The short haul driver can eat many of his meals at home and load up his cooler with food from home, saving the expense of restaurant meals.

Owner operators who are long-haul truckers are really getting hit hard by rapidly rising operating expenses.

The high cost of restaurant food, fuel, repairs and equipment, is making this niche far less appealing than it once was.

  • Some Independence Restrictions

Some truckers have stated that with the introduction of electronic log books, the attraction of the independence factor is waning somewhat.

They feel this system has far too much control over the trucker.

For example, if a truck driver starts out early Monday morning, drives his allowed hours, sleeps and resets.

The DOT hours of service regs says he can drive at 2 am, the company may insist that the driver start their shift at 2 am in order to meet a pick-up or delivery appointment, even though the driver’s body clock says otherwise.


New drivers are often required to run as a team, for OTR work, until they have sufficient experience to run solo.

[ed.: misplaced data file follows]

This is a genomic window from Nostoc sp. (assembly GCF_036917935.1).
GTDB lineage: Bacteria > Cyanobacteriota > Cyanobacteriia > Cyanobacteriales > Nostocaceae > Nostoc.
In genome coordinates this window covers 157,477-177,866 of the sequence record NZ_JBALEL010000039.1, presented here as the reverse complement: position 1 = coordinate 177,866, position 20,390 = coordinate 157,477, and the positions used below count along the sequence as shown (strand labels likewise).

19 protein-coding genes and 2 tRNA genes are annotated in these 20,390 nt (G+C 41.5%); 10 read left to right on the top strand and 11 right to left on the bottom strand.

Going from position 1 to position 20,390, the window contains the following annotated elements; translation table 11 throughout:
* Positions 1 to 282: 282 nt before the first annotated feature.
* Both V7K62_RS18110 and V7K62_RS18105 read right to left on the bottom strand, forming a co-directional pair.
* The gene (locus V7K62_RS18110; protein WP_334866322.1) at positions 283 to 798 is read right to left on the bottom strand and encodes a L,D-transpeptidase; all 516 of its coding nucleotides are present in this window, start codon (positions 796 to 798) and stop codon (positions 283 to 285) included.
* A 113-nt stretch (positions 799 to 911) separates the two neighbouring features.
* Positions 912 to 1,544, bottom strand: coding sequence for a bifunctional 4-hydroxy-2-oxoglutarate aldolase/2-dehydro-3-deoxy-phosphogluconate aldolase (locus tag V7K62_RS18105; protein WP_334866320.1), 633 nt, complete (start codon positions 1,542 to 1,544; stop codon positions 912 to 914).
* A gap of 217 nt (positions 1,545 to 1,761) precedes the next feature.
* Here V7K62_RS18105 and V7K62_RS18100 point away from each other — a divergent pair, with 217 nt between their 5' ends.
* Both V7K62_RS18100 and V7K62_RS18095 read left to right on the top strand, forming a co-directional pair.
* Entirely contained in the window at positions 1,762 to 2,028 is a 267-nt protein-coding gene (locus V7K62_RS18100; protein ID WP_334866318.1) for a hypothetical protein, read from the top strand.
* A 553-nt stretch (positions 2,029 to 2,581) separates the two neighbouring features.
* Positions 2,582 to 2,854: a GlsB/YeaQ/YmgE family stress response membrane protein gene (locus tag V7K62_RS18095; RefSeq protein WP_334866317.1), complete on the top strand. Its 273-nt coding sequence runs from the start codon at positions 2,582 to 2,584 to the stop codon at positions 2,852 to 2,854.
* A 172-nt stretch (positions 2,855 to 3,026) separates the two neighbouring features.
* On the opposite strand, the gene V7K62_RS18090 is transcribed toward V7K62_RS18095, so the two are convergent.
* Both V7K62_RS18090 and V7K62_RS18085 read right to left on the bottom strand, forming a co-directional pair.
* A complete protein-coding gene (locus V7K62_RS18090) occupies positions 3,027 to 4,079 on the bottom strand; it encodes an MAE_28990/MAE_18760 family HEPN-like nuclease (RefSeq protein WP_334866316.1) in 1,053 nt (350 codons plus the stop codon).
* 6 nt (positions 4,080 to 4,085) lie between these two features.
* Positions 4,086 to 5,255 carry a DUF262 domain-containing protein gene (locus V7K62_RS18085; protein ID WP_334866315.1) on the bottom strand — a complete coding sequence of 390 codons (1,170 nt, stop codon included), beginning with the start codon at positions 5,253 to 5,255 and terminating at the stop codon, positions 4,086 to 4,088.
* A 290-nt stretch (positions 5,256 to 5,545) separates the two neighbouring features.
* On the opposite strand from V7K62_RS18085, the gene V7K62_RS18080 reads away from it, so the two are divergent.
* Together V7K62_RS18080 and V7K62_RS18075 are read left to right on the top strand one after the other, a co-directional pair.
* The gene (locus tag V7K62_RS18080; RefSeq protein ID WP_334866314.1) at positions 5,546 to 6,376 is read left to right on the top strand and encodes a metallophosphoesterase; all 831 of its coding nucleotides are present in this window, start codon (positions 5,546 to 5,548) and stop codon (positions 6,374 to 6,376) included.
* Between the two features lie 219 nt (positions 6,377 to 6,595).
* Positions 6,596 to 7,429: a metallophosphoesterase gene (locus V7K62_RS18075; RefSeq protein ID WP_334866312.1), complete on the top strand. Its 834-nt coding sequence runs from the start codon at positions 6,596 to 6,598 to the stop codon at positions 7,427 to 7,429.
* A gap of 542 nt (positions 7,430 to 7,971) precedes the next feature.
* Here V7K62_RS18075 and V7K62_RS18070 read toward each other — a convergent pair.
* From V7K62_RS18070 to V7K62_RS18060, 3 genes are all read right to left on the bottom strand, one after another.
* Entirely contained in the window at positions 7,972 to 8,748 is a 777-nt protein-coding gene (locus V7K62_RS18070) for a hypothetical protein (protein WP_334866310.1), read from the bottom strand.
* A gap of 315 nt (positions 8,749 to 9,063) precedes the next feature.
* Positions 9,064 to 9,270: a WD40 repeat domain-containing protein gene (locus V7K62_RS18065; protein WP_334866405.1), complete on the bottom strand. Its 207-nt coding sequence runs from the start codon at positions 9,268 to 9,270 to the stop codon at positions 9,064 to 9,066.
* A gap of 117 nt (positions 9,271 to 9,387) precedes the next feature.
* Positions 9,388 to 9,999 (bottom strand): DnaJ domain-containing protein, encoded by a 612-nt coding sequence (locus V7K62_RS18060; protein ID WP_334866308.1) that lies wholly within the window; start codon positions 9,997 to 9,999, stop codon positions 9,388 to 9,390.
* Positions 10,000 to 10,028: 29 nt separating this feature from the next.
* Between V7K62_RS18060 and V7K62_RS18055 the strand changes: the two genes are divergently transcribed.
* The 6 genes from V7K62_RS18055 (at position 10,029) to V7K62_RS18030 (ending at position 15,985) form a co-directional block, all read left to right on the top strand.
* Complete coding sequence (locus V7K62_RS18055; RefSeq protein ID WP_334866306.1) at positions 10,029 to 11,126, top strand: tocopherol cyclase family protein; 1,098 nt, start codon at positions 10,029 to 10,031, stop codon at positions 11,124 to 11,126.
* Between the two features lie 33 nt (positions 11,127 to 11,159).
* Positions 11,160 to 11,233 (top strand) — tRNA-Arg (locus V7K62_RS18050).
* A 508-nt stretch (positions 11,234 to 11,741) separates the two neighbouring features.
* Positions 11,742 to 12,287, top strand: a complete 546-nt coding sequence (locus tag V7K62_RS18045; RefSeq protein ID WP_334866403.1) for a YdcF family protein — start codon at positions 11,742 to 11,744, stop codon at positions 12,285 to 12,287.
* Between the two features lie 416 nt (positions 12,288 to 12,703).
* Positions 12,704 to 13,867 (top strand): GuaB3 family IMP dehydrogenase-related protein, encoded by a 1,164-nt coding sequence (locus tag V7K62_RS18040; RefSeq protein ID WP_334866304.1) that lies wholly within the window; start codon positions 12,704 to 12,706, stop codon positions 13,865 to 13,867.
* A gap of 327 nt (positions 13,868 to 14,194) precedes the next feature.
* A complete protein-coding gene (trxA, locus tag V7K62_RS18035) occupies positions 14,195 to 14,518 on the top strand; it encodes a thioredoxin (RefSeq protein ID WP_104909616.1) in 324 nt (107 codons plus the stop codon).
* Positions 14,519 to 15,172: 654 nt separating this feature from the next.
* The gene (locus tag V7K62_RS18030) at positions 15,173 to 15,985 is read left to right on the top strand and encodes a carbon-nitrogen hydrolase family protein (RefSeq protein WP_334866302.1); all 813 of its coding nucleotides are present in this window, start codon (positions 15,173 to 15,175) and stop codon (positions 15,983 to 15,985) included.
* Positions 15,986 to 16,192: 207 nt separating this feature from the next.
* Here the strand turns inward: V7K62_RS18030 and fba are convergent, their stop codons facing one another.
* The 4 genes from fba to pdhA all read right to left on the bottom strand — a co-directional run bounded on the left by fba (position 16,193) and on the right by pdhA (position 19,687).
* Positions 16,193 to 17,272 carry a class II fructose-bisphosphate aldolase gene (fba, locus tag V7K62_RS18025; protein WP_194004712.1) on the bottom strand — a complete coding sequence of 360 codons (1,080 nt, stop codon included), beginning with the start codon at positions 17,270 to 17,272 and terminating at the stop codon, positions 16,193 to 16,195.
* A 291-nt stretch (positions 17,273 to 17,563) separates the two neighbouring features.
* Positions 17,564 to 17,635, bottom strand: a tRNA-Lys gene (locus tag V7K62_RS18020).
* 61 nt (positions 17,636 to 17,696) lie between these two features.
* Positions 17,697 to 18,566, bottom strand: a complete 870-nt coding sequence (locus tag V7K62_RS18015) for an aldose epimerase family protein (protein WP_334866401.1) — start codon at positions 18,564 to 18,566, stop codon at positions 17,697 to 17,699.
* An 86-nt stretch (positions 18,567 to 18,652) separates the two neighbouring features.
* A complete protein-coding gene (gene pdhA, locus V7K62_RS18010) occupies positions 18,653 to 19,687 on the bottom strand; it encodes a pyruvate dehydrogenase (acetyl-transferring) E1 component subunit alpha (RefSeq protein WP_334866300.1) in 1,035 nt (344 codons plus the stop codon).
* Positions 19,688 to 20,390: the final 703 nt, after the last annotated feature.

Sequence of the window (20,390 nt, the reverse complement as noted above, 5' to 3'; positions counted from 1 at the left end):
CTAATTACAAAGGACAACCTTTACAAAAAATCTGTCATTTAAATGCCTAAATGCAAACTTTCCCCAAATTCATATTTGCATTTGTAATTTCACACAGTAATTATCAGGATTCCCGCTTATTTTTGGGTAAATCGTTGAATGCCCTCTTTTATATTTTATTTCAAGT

Most professional drivers DETEST running with a partner, so if you already know you don’t want to drive as a team member, best to be looking at another niche in the industry!

“Listening to the veteran truck drivers is a very important thing. Safety is the biggest factor.”

Related > What You Need To Know About Driving as a Team

Green Truck on Highway


It isn’t impossible to be an OTR driver with good health and happy family life, but it is certainly more of a challenge.

With careful planning and the right trucking company, a career in this niche of the trucking industry, can be satisfying and rewarding and still, an honourable profession.

“I believe there is one simple rule to follow in order to be happy in your truck driving career.

That’s why I chose trucking. I guess you could say I found my ‘happy place’ in my career and my ‘happy place’ within the trucking industry.

Why is trucking my happy place? Because I chose the right niche for me.”


Truck Driver Standing Beside Blue Peterbilt